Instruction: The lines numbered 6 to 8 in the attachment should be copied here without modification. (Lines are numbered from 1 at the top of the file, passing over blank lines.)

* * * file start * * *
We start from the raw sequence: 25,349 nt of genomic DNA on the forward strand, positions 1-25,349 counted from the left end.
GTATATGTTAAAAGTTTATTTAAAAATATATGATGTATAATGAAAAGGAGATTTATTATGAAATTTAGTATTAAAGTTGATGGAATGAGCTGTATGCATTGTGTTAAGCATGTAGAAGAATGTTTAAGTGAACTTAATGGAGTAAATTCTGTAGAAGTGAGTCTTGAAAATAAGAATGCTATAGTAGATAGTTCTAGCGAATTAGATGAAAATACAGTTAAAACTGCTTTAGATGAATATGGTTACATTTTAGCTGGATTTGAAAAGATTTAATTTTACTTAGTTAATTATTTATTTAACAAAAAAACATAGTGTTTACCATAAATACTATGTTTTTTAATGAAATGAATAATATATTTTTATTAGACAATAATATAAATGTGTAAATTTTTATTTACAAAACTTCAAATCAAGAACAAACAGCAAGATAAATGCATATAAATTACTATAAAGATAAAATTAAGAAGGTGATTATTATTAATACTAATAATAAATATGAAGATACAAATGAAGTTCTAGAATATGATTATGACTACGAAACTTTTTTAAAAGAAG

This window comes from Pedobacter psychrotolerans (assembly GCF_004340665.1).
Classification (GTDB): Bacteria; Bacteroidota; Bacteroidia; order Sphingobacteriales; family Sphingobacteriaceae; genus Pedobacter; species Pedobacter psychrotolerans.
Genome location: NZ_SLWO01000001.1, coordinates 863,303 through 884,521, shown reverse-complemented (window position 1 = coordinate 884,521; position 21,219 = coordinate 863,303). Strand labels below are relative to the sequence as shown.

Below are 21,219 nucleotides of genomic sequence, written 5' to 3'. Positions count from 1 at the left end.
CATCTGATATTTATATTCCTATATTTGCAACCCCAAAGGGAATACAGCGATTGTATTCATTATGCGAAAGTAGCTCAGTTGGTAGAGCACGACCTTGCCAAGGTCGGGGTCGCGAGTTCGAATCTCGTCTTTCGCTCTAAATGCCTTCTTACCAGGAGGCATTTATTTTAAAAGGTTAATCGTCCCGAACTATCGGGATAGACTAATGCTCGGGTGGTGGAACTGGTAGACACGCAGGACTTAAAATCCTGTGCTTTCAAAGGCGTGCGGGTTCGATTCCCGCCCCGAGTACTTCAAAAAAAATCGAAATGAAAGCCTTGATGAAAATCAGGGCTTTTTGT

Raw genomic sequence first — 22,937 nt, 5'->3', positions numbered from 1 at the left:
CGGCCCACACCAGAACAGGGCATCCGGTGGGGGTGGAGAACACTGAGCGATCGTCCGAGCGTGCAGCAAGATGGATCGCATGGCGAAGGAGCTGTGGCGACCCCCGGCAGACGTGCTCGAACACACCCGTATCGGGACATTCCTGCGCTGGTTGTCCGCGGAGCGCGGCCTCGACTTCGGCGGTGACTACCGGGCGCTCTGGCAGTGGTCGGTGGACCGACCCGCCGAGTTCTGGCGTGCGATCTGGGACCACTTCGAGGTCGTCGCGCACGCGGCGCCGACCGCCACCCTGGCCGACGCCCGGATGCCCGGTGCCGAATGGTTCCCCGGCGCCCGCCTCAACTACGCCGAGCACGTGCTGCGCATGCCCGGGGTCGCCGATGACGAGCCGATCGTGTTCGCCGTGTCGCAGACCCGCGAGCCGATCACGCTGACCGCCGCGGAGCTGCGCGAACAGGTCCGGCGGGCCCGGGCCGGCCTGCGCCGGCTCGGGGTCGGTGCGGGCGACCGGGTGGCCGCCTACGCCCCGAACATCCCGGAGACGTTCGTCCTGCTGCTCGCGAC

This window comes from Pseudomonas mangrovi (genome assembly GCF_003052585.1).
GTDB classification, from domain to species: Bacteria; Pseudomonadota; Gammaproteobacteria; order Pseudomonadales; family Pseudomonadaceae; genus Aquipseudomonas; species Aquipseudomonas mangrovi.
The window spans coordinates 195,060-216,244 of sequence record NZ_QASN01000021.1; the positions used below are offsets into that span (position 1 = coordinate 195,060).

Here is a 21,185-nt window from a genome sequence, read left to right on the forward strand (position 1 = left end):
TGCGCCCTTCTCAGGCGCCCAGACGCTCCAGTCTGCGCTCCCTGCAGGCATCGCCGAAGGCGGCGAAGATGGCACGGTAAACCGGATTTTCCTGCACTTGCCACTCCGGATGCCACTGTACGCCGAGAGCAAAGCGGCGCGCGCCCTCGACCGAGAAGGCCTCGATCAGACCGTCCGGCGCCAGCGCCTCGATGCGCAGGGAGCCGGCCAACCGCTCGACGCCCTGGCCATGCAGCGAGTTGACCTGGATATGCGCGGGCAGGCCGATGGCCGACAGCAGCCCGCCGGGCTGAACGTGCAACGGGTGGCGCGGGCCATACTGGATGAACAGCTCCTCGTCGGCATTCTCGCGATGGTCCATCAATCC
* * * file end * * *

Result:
Below are 21,219 nucleotides of genomic sequence, written 5' to 3'. Positions count from 1 at the left end.
CATCTGATATTTATATTCCTATATTTGCAACCCCAAAGGGAATACAGCGATTGTATTCATTATGCGAAAGTAGCTCAGTTGGTAGAGCACGACCTTGCCAAGGTCGGGGTCGCGAGTTCGAATCTCGTCTTTCGCTCTAAATGCCTTCTTACCAGGAGGCATTTATTTTAAAAGGTTAATCGTCCCGAACTATCGGGATAGACTAATGCTCGGGTGGTGGAACTGGTAGACACGCAGGACTTAAAATCCTGTGCTTTCAAAGGCGTGCGGGTTCGATTCCCGCCCCGAGTACTTCAAAAAAAATCGAAATGAAAGCCTTGATGAAAATCAGGGCTTTTTGT

Raw genomic sequence first — 22,937 nt, 5'->3', positions numbered from 1 at the left: